Two men in Louisiana entered guilty pleas last spring after their 2015 indictment for conspiracy to operate an unlicensed money service business in violation of 18 U.S.C. § 371. Virtual Currency Report (04/29/2016). In 2013, the defendants began operating a business that accepted cash, credit card payments, and other forms of payment in exchange for bitcoin. The defendants operated their bitcoin business through a website, where they also posted advertisements for bitcoin exchange services. They formed several LLCs and used accounts associated with other businesses to conduct this exchange. The licensed bitcoin exchange that the defendants used to purchase the bitcoin they would eventually resell, informed the defendants of their obligation to register with FinCEN. The defendants represented that they were registered with FinCEN, but did not register for several months after the warning. A federal judge in Louisiana denied the defendants’ request to withdraw their guilty pleas this week. Case 5:15-cr-00240-SMH-MLH (Doc. 59).
Extension Granted on Prepaid Account Rule
The CFPB issued a final rule governing prepaid accounts, which delayed the effective date by six months. The new effective date for the prepaid account rule is April 1, 2018. The CFPB has announced plans to revisit “at least two substantive issues in the prepaid accounts rule through a separate notice and comment rulemaking process.” The CFPB expects to release the new proposal in the coming weeks. Final Rule; CFPB Announcement.
GAO Issues Report on Fintech
The U.S. Government Accountability Office (“GAO” or the “Office”) recently published its study related to the financial technology (“fintech”) industry. Members of Congress (Hon. Sherrod Brown, Hon. Jeanne Shaheen, and Hon. Jeffrey A. Merkley) asked the GAO to review a number of issues related to the fintech industry including how fintech products and services are regulated. The GAO does not make any recommendations in this initial report, but the Office plans to issue a series of reports on fintech addressing four common subsectors of fintech (marketplace lenders, mobile payments, digital wealth management platforms, and distributed ledger technology) and each subsector’s regulatory oversight. This initial report attempts to define each subsector, explain how it works, who uses it, benefits and risks, industry trends, and regulation and oversight. The GAO provided a draft of the report for review and comment to the CFPB, CFTC, CSBS, FDIC, the Federal Reserve, FINRA, FTC, NCUA, OCC, SBA, SEC, and Treasury. The Office incorporated technical comments from these agencies as appropriate. The GAO conducted this study from July 2016 to April 2017 in accordance with generally accepted government auditing standards. The GAO reported, as an example, that depending on services provided a marketplace lender may be subject to: federal regulation (e.g., Federal Reserve, FDIC, OCC), state licensing and regulation, securities offering registration (e.g., SEC), and/or enforcement actions (e.g., CFPB, FTC). The GAO noted that each subsector’s regulation depends on (1) the extent to which the firms provide a regulated service and (2) the format in which the services are provided.GAO Report to Congress on Financial Technology; GAO Report Highlights.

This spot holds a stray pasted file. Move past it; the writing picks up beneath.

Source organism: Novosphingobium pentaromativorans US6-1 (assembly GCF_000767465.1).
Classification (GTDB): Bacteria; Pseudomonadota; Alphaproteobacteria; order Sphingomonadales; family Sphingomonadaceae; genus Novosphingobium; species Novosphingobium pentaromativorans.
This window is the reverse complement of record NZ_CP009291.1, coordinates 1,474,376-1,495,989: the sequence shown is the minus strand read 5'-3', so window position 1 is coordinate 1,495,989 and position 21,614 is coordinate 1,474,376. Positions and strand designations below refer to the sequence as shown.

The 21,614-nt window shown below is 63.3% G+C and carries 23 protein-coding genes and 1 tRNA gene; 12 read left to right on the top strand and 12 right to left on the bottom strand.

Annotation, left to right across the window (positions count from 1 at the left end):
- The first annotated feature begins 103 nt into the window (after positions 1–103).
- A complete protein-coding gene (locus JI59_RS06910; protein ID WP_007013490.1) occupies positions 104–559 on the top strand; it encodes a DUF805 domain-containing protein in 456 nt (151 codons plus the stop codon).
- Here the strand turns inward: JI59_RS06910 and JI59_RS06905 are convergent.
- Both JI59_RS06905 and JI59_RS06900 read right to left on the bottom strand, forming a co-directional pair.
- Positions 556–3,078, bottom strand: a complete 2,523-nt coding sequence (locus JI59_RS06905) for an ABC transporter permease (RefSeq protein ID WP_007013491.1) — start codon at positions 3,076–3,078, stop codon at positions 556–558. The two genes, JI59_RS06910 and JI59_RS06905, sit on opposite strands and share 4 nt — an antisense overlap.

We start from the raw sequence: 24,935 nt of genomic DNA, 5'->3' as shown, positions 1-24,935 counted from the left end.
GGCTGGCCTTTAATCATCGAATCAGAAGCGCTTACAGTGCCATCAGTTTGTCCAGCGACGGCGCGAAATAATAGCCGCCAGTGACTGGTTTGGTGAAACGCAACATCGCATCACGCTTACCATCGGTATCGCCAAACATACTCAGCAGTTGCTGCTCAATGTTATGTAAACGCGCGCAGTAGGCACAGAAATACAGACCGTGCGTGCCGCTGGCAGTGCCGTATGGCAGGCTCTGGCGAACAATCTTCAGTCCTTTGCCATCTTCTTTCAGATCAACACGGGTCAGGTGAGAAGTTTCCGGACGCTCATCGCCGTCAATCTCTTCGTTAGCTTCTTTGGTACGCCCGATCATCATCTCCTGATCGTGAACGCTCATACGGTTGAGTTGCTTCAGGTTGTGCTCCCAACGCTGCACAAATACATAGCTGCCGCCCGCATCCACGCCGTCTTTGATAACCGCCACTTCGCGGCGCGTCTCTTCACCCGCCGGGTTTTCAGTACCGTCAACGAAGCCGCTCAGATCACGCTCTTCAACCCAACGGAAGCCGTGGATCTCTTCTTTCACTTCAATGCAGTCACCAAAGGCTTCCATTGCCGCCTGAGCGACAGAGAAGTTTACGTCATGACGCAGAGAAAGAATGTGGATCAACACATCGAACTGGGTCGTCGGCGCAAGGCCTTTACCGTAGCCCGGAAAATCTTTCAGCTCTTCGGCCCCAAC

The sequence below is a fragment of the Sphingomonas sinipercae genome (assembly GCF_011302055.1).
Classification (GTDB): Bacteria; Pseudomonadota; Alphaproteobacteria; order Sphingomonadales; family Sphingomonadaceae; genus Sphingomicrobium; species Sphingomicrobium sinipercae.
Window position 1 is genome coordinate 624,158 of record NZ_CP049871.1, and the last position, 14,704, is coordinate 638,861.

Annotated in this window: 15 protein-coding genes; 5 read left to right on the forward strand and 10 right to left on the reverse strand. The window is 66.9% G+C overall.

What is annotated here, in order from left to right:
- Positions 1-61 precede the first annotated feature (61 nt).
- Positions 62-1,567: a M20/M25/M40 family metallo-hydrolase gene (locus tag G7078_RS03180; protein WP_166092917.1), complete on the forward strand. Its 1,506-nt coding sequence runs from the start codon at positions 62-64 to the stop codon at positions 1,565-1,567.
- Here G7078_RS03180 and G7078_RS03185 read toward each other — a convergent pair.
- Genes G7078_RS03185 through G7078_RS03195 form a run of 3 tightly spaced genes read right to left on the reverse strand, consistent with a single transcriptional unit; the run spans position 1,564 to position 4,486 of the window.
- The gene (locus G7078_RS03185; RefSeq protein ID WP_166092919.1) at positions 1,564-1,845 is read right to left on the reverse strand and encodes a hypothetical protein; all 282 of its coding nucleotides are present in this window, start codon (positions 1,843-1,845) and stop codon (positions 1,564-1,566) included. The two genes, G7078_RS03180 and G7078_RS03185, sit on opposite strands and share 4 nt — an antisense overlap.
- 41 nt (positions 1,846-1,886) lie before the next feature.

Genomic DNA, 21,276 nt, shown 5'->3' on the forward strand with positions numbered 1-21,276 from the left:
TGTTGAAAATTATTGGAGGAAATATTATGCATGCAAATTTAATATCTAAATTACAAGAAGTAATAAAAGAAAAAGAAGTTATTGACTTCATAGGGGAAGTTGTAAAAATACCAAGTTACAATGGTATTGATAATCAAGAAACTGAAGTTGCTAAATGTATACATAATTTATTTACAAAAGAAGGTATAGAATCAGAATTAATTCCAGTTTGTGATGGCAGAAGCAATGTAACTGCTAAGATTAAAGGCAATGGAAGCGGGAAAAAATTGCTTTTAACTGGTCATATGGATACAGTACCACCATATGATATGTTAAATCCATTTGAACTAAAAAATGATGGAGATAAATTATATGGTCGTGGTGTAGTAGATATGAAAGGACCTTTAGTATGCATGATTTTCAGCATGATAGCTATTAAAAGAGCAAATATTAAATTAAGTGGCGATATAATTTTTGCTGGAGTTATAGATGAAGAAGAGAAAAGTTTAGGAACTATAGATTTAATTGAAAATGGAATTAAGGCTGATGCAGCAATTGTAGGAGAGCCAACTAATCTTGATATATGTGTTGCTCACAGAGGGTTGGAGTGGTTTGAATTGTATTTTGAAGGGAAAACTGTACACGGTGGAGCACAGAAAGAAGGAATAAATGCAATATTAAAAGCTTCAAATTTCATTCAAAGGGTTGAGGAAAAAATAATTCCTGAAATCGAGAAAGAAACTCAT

Japan Commits to Advancing Payment and Settlement Infrastructures
This week, Hiroshi Nakaso, Deputy Governor of the Bank of Japan (“BOJ”), gave remarks at the Forum Towards Making Effective Use of the BOJ-NET. In his address, Nakaso explored the history of payment and settlement systems as a core of central banking. Nakaso explained the steps the BOJ has already taken towards globalization and innovation of payment and settlement systems. He also addressed the needs he sees for the future: “we should try to grasp the possible impacts of new technologies, such as blockchain and distributed ledger technology, on payment and settlement infrastructures including central bank payment and settlement systems.” In closing, Nakaso encouraged continued dialogue with Japan’s constituents and expressed the BOJ’s commitment to making the “utmost efforts to advance our payment and settlement infrastructures with the changes in the economic environments in order to provide the optimum functions.” Nakaso Address (04/21/2014).
Malta Announces National Plans for Bitcoin
Malta’s Cabinet reportedly approved a first draft of the national strategy to promote bitcoin and blockchain technology following its Prime Minister’s proposal for the European Union to become the “Bitcoin continent.” Prime Minister Joseph Muscat called for the EU to maximize the potential of bitcoin and stated, “We must be on the frontline in embracing blockchain and Bitcoin . . . we must be the ones that others copy.” Maltese officials are in support and have committed to adopting the right innovation, legal, and regulatory framework that would attract investors to come to Malta. Malta Today.
For a comprehensive list of developments please see our Virtual Currencies: International Actions and Regulations.